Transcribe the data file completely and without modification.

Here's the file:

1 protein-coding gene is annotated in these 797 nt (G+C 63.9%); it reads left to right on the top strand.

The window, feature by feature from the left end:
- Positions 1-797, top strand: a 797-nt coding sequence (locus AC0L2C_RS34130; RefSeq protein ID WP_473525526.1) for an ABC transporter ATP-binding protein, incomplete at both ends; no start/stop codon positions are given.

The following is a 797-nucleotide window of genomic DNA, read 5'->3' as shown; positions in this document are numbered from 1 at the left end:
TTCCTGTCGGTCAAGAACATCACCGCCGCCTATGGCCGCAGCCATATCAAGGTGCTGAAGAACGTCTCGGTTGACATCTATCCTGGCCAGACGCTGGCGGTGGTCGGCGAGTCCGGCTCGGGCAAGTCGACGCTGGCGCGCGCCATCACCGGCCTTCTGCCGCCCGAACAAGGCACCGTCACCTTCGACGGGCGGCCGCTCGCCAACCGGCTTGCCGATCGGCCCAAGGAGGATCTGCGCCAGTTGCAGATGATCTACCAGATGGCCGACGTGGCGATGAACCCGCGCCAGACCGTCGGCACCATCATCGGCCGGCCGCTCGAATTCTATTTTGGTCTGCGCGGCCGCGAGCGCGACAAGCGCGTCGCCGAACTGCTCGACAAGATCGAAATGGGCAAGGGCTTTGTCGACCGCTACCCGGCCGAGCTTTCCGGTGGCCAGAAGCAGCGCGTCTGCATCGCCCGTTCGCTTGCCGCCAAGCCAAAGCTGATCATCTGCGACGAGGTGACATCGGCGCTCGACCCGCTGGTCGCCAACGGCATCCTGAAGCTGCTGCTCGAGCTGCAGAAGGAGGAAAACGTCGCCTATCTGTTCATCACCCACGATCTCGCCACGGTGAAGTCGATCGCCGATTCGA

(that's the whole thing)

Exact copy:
1 protein-coding gene is annotated in these 797 nt (G+C 63.9%); it reads left to right on the top strand.

The window, feature by feature from the left end:
- Positions 1-797, top strand: a 797-nt coding sequence (locus AC0L2C_RS34130; RefSeq protein ID WP_473525526.1) for an ABC transporter ATP-binding protein, incomplete at both ends; no start/stop codon positions are given.

The following is a 797-nucleotide window of genomic DNA, read 5'->3' as shown; positions in this document are numbered from 1 at the left end:
TTCCTGTCGGTCAAGAACATCACCGCCGCCTATGGCCGCAGCCATATCAAGGTGCTGAAGAACGTCTCGGTTGACATCTATCCTGGCCAGACGCTGGCGGTGGTCGGCGAGTCCGGCTCGGGCAAGTCGACGCTGGCGCGCGCCATCACCGGCCTTCTGCCGCCCGAACAAGGCACCGTCACCTTCGACGGGCGGCCGCTCGCCAACCGGCTTGCCGATCGGCCCAAGGAGGATCTGCGCCAGTTGCAGATGATCTACCAGATGGCCGACGTGGCGATGAACCCGCGCCAGACCGTCGGCACCATCATCGGCCGGCCGCTCGAATTCTATTTTGGTCTGCGCGGCCGCGAGCGCGACAAGCGCGTCGCCGAACTGCTCGACAAGATCGAAATGGGCAAGGGCTTTGTCGACCGCTACCCGGCCGAGCTTTCCGGTGGCCAGAAGCAGCGCGTCTGCATCGCCCGTTCGCTTGCCGCCAAGCCAAAGCTGATCATCTGCGACGAGGTGACATCGGCGCTCGACCCGCTGGTCGCCAACGGCATCCTGAAGCTGCTGCTCGAGCTGCAGAAGGAGGAAAACGTCGCCTATCTGTTCATCACCCACGATCTCGCCACGGTGAAGTCGATCGCCGATTCGA